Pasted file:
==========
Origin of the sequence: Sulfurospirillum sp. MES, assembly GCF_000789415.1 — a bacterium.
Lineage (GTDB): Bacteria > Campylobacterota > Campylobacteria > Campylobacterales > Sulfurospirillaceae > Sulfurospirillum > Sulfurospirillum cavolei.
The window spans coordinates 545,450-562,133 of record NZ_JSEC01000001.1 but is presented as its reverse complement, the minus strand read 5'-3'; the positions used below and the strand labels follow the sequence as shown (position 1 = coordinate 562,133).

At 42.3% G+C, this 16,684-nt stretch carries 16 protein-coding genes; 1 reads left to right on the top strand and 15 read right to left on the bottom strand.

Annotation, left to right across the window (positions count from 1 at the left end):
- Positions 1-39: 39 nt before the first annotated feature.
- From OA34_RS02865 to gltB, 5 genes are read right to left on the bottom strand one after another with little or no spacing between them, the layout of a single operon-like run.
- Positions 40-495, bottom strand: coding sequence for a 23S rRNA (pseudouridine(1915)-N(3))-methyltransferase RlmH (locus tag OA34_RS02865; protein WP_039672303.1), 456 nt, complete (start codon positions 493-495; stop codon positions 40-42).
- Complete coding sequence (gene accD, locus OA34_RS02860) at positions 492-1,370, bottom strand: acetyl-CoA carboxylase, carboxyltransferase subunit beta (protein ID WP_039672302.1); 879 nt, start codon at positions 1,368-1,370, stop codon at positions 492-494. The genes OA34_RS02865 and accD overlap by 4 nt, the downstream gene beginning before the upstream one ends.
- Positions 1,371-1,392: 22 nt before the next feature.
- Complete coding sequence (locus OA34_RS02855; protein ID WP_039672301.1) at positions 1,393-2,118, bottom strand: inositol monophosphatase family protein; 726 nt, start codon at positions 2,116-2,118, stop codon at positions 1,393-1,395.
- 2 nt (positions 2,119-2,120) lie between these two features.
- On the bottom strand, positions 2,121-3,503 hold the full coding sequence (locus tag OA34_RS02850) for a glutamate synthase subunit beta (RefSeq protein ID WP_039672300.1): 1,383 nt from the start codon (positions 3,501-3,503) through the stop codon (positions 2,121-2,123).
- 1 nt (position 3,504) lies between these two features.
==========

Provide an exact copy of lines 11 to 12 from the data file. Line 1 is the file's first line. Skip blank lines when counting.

- Complete coding sequence (locus OA34_RS02855; protein ID WP_039672301.1) at positions 1,393-2,118, bottom strand: inositol monophosphatase family protein; 726 nt, start codon at positions 2,116-2,118, stop codon at positions 1,393-1,395.
- 2 nt (positions 2,119-2,120) lie between these two features.